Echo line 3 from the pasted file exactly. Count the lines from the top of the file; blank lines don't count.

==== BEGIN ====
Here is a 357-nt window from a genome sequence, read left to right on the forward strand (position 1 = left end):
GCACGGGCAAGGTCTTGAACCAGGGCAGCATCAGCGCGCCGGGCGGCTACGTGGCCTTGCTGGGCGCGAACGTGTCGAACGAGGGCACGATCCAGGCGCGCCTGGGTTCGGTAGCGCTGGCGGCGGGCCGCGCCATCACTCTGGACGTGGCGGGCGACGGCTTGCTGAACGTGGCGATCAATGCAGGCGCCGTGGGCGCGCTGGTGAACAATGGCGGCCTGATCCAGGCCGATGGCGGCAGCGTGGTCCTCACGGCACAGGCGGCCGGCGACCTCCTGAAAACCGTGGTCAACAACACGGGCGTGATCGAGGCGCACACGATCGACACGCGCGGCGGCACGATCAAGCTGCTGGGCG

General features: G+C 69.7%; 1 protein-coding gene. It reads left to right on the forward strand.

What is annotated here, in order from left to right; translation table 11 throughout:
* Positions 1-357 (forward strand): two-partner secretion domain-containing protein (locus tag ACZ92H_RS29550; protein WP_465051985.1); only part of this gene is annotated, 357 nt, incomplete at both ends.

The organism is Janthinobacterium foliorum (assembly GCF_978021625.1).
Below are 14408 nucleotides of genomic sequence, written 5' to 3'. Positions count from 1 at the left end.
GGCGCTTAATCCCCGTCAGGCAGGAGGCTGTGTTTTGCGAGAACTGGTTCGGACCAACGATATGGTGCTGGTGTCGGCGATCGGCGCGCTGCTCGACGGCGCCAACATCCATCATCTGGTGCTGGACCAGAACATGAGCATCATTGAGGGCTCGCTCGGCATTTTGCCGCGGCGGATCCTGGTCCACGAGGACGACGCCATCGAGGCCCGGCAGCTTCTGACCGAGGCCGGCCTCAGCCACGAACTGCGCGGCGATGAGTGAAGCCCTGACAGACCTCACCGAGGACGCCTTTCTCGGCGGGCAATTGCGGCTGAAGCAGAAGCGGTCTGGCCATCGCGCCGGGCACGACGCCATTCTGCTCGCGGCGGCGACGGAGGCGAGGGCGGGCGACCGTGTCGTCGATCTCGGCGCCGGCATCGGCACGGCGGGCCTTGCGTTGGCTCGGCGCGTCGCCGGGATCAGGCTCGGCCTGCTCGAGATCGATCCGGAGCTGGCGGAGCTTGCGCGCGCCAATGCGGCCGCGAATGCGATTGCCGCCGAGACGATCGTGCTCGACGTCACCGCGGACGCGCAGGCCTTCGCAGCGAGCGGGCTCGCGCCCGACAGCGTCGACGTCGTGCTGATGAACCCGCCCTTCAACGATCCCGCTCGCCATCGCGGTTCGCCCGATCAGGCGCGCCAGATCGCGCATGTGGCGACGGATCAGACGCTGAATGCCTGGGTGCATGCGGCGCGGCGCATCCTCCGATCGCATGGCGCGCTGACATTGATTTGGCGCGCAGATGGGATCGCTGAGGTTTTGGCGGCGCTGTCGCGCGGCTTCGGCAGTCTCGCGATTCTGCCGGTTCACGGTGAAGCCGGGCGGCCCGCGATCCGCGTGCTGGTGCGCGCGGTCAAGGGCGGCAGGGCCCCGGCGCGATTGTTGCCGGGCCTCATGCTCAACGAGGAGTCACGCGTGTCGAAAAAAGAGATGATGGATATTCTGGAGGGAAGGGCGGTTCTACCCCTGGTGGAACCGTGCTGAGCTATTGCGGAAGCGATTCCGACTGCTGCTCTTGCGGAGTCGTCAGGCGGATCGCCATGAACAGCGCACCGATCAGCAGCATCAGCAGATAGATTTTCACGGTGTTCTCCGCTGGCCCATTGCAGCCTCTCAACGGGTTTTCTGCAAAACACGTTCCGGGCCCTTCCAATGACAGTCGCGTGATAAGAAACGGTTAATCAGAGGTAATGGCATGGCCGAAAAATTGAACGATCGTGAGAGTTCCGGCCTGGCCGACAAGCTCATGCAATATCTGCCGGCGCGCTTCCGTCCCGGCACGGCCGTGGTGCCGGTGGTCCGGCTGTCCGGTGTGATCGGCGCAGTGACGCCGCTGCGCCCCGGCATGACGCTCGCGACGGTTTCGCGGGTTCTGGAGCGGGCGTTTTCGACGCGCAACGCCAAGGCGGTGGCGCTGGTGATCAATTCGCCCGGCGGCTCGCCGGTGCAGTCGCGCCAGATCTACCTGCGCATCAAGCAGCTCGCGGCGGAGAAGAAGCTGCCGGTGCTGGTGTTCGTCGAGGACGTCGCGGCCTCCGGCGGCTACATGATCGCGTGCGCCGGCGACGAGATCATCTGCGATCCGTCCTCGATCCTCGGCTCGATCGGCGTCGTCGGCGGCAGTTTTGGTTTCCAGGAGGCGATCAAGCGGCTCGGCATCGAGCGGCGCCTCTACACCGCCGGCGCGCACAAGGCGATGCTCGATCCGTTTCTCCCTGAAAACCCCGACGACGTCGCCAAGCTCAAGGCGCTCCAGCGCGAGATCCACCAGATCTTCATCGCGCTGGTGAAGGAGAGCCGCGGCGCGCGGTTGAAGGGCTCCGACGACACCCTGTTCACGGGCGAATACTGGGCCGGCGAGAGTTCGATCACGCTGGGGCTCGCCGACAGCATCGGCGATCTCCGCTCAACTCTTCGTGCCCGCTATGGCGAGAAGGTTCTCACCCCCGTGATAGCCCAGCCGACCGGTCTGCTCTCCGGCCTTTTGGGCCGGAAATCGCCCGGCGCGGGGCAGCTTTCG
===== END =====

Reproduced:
General features: G+C 69.7%; 1 protein-coding gene. It reads left to right on the forward strand.